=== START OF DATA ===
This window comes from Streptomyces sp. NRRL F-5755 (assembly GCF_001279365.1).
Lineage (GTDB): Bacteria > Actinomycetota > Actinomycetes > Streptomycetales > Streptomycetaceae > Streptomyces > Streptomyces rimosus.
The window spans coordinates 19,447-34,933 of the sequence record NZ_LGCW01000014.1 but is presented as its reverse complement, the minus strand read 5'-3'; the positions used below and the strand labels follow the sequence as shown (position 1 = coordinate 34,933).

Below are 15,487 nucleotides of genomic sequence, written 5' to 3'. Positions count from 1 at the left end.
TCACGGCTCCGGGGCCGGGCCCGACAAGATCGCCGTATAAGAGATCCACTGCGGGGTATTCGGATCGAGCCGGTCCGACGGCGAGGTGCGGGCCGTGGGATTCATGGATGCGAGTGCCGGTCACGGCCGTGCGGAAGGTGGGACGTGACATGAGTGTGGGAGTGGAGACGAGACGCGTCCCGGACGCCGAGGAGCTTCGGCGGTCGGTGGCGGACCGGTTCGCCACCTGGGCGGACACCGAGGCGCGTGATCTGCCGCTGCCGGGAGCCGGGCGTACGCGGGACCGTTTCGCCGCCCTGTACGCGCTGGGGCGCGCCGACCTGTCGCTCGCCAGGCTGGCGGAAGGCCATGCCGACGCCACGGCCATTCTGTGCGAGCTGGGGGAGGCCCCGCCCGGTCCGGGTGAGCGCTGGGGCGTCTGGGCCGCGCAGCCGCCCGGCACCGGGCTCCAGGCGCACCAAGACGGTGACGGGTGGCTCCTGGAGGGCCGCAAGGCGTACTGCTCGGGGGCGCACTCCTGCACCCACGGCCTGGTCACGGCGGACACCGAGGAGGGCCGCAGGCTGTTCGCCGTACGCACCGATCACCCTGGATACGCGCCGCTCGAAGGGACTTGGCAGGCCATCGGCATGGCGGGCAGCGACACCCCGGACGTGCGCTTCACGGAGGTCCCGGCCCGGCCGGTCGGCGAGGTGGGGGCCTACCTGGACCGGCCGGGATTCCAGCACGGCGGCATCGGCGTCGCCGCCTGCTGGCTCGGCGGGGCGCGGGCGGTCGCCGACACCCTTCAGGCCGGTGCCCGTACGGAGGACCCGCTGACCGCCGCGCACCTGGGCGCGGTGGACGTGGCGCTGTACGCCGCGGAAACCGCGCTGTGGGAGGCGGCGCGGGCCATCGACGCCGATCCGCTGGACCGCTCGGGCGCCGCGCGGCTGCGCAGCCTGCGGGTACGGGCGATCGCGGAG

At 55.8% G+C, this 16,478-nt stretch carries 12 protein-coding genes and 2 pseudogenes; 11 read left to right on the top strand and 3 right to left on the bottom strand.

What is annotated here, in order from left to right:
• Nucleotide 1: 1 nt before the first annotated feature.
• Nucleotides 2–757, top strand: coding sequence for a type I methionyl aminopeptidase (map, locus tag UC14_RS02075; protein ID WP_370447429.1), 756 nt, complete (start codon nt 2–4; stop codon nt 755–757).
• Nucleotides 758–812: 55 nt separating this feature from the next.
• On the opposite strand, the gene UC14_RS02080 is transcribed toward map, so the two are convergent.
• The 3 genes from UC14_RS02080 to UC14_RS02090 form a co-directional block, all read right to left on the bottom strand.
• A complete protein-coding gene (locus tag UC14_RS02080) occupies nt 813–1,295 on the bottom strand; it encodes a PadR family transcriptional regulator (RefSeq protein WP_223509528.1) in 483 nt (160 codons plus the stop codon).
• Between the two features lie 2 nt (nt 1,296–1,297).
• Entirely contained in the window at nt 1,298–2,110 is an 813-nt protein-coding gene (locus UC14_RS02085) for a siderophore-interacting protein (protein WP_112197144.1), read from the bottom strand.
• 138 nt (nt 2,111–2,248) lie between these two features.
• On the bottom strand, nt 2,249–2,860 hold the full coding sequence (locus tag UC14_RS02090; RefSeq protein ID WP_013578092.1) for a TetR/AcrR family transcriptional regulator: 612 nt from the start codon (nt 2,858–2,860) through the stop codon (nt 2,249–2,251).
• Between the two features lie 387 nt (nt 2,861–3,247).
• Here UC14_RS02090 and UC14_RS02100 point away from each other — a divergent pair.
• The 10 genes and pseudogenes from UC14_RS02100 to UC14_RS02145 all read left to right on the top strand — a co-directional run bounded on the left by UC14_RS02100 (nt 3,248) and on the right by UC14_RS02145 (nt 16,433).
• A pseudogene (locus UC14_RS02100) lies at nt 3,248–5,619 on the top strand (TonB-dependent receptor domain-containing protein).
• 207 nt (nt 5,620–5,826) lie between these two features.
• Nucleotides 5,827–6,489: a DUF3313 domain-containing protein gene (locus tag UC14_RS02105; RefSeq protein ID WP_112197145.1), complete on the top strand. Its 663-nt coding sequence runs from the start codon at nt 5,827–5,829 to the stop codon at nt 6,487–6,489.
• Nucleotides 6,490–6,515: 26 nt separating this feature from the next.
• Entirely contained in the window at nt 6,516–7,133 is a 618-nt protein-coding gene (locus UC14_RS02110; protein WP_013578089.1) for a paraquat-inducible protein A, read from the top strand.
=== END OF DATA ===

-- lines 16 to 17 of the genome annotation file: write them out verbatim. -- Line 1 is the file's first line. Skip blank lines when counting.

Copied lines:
• 138 nt (nt 2,111–2,248) lie between these two features.
• On the bottom strand, nt 2,249–2,860 hold the full coding sequence (locus tag UC14_RS02090; RefSeq protein ID WP_013578092.1) for a TetR/AcrR family transcriptional regulator: 612 nt from the start codon (nt 2,858–2,860) through the stop codon (nt 2,249–2,251).